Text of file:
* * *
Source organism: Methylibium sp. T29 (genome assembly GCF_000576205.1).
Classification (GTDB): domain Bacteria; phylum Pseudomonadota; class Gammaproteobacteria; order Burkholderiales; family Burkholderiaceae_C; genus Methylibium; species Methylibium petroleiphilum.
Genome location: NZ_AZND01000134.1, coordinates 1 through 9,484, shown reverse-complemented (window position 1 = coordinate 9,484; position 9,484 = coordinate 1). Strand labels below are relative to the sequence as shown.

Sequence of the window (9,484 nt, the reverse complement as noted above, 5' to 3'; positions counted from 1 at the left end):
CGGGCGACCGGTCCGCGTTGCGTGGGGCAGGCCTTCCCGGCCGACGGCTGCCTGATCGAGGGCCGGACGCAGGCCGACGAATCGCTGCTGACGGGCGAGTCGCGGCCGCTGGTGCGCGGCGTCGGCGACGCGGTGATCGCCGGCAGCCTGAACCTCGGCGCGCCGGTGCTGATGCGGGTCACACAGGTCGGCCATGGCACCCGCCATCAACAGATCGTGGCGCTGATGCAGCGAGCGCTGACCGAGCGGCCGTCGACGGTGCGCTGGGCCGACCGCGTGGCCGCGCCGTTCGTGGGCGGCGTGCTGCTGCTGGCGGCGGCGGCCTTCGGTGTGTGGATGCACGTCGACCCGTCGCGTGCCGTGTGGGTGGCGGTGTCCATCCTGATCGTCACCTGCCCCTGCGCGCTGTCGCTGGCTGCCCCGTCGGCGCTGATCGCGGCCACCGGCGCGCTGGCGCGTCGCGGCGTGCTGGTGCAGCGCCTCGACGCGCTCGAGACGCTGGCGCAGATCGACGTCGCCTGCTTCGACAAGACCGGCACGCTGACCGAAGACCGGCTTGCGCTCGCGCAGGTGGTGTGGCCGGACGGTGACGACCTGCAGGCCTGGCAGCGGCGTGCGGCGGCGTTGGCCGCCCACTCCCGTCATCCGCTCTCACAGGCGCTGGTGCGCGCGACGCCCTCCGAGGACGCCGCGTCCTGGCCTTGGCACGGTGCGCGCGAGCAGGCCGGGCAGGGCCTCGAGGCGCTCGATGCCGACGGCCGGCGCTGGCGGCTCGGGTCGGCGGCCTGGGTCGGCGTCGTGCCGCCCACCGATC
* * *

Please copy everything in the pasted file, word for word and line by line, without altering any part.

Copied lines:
Source organism: Methylibium sp. T29 (genome assembly GCF_000576205.1).
Classification (GTDB): domain Bacteria; phylum Pseudomonadota; class Gammaproteobacteria; order Burkholderiales; family Burkholderiaceae_C; genus Methylibium; species Methylibium petroleiphilum.
Genome location: NZ_AZND01000134.1, coordinates 1 through 9,484, shown reverse-complemented (window position 1 = coordinate 9,484; position 9,484 = coordinate 1). Strand labels below are relative to the sequence as shown.

Sequence of the window (9,484 nt, the reverse complement as noted above, 5' to 3'; positions counted from 1 at the left end):
CGGGCGACCGGTCCGCGTTGCGTGGGGCAGGCCTTCCCGGCCGACGGCTGCCTGATCGAGGGCCGGACGCAGGCCGACGAATCGCTGCTGACGGGCGAGTCGCGGCCGCTGGTGCGCGGCGTCGGCGACGCGGTGATCGCCGGCAGCCTGAACCTCGGCGCGCCGGTGCTGATGCGGGTCACACAGGTCGGCCATGGCACCCGCCATCAACAGATCGTGGCGCTGATGCAGCGAGCGCTGACCGAGCGGCCGTCGACGGTGCGCTGGGCCGACCGCGTGGCCGCGCCGTTCGTGGGCGGCGTGCTGCTGCTGGCGGCGGCGGCCTTCGGTGTGTGGATGCACGTCGACCCGTCGCGTGCCGTGTGGGTGGCGGTGTCCATCCTGATCGTCACCTGCCCCTGCGCGCTGTCGCTGGCTGCCCCGTCGGCGCTGATCGCGGCCACCGGCGCGCTGGCGCGTCGCGGCGTGCTGGTGCAGCGCCTCGACGCGCTCGAGACGCTGGCGCAGATCGACGTCGCCTGCTTCGACAAGACCGGCACGCTGACCGAAGACCGGCTTGCGCTCGCGCAGGTGGTGTGGCCGGACGGTGACGACCTGCAGGCCTGGCAGCGGCGTGCGGCGGCGTTGGCCGCCCACTCCCGTCATCCGCTCTCACAGGCGCTGGTGCGCGCGACGCCCTCCGAGGACGCCGCGTCCTGGCCTTGGCACGGTGCGCGCGAGCAGGCCGGGCAGGGCCTCGAGGCGCTCGATGCCGACGGCCGGCGCTGGCGGCTCGGGTCGGCGGCCTGGGTCGGCGTCGTGCCGCCCACCGATC